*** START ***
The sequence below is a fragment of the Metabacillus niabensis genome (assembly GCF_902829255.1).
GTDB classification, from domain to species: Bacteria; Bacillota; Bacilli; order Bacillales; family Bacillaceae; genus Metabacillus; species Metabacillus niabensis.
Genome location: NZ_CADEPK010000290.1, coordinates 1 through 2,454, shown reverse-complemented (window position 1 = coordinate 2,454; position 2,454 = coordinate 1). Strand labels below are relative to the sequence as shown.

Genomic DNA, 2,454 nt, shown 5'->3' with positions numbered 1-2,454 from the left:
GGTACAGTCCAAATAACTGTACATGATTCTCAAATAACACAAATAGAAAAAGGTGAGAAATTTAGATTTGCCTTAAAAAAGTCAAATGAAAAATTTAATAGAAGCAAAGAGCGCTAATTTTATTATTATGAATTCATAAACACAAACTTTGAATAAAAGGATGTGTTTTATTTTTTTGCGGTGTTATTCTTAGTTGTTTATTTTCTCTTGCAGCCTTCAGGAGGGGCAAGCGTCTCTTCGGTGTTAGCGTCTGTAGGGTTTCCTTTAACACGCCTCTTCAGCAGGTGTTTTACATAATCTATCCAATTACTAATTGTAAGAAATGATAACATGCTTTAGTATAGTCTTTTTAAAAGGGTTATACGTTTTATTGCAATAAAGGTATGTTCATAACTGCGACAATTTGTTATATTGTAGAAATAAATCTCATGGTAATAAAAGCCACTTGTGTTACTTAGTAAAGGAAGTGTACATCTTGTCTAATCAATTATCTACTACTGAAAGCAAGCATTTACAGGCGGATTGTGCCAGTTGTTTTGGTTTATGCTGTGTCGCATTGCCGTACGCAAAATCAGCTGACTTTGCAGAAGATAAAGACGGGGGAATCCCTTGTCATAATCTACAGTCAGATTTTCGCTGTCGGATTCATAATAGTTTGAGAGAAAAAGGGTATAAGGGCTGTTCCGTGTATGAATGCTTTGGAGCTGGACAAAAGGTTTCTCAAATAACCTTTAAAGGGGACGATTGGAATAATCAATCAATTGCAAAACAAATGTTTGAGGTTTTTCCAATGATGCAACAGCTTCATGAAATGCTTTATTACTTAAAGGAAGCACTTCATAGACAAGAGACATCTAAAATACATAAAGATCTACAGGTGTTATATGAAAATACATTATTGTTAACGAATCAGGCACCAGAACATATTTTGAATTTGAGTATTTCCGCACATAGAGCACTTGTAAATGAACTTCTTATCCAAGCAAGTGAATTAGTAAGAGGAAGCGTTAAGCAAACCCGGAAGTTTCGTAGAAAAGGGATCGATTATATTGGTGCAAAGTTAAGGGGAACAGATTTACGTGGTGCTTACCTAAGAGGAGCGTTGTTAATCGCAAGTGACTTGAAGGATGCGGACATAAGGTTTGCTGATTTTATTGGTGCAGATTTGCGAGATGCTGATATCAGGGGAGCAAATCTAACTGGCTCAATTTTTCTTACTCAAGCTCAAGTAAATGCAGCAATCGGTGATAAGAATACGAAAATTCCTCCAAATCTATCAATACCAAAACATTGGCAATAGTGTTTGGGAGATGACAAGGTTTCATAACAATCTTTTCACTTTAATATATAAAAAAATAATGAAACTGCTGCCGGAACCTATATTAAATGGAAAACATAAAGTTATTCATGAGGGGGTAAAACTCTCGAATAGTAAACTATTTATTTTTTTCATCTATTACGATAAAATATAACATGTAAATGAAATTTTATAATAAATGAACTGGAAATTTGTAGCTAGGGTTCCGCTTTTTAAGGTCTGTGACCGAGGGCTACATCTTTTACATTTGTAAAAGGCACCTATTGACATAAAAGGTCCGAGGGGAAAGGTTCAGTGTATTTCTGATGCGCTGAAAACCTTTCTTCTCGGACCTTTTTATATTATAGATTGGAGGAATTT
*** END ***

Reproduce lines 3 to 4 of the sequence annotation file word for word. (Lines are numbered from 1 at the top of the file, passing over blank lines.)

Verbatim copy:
Genome location: NZ_CADEPK010000290.1, coordinates 1 through 2,454, shown reverse-complemented (window position 1 = coordinate 2,454; position 2,454 = coordinate 1). Strand labels below are relative to the sequence as shown.

Genomic DNA, 2,454 nt, shown 5'->3' with positions numbered 1-2,454 from the left: